Sleep, sex and... Twitter?
A new study suggests that people are more likely to give into the urge to check email and their Twitter account than they are to smoke cigarettes or drink alcohol. While the study headed by Wilhelm Hofmann of Chicago University's Booth Business School was limited in size, covering just 205 people between the ages of 18 and 85, it seems to confirm what many of us have suspected for years.
"Desires for media may be comparatively harder to resist because of their high availability and also because it feels like it does not 'cost much' to engage in these activities, even though one wants to resist," Hofmann told the Guardian.
The study was primarily focused on willpower as opposed to addiction, and the moments when people were forced to resist urges to partake in an activity or deal with conflicting urges, such as the urge to sleep and the urge to stay out socializing. Sleep and sex generally trumped other urges, but checking media and work were generally put ahead of socializing and shopping urges.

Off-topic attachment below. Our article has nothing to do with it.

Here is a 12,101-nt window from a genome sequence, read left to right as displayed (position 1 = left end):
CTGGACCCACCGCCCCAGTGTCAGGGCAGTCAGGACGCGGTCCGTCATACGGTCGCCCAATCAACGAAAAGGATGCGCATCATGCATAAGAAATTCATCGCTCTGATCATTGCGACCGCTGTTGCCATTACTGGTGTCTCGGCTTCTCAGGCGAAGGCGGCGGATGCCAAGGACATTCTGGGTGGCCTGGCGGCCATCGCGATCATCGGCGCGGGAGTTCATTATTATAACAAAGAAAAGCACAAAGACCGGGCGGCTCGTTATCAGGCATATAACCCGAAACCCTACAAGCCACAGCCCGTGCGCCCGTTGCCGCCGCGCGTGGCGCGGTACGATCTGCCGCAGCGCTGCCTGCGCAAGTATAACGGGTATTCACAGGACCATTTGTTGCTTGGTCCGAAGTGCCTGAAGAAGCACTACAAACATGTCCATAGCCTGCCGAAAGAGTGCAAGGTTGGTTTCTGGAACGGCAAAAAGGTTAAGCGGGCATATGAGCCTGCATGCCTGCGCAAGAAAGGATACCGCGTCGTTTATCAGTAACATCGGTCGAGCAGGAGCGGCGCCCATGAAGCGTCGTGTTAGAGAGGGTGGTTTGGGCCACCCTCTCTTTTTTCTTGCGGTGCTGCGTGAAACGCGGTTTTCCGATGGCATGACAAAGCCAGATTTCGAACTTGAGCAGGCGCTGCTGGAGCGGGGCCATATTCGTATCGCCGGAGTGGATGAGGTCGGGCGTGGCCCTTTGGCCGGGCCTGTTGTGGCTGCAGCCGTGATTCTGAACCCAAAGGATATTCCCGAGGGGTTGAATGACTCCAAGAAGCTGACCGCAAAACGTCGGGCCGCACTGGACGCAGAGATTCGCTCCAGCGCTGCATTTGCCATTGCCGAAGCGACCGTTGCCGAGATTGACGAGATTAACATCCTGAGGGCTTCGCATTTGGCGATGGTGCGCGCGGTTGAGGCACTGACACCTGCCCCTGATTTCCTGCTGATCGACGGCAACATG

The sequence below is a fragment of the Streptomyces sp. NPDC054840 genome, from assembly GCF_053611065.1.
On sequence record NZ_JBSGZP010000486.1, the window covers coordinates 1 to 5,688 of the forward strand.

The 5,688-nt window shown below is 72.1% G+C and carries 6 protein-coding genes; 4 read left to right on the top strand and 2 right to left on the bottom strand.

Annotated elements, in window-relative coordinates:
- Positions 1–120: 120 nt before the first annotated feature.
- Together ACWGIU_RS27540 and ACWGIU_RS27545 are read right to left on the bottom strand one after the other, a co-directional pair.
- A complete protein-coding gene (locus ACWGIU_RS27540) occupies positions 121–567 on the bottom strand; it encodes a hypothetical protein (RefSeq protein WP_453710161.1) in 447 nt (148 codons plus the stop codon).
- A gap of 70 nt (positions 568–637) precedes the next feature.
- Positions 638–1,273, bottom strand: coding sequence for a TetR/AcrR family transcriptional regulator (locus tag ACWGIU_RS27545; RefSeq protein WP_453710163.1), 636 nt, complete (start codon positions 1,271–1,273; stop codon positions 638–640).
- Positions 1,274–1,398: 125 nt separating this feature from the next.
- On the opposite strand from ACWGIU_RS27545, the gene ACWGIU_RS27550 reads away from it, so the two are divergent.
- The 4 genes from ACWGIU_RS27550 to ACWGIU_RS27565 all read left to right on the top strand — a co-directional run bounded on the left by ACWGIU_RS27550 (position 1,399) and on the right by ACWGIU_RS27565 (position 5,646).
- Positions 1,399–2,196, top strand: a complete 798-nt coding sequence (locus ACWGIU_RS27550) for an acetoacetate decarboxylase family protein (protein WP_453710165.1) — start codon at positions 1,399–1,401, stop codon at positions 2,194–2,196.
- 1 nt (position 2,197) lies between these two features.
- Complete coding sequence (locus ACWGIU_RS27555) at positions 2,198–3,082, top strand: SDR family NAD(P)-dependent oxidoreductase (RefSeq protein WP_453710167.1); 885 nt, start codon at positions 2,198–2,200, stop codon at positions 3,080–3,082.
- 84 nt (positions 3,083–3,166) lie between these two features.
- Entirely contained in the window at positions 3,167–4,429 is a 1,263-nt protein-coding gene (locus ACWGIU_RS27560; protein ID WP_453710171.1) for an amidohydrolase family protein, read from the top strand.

"Modern life is a welter of assorted desires marked by frequent conflict and resistance, the latter with uneven success," Hofmann said.
The study found that resistance to all urges declined as the day wore on, and that people seem to do a better job of resisting the urge to smoke or drink than many may have thought, given the addictive nature of both.
"With cigarettes and alcohol there are more costs - long-term as well as monetary - and the opportunity may not always be the right one," Hofmann said. "So, even though giving in to media desires is certainly less consequential, the frequent use may still 'steal' a lot of people's time."
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